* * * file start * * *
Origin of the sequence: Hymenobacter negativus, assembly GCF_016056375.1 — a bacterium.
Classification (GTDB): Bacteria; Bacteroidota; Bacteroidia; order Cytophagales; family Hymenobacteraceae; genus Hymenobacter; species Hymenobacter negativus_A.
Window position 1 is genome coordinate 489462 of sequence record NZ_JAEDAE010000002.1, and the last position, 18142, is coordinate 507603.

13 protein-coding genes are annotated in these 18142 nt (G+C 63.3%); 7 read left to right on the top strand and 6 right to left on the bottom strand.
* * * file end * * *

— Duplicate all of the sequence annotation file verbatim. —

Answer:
Origin of the sequence: Hymenobacter negativus, assembly GCF_016056375.1 — a bacterium.
Classification (GTDB): Bacteria; Bacteroidota; Bacteroidia; order Cytophagales; family Hymenobacteraceae; genus Hymenobacter; species Hymenobacter negativus_A.
Window position 1 is genome coordinate 489462 of sequence record NZ_JAEDAE010000002.1, and the last position, 18142, is coordinate 507603.

13 protein-coding genes are annotated in these 18142 nt (G+C 63.3%); 7 read left to right on the top strand and 6 right to left on the bottom strand.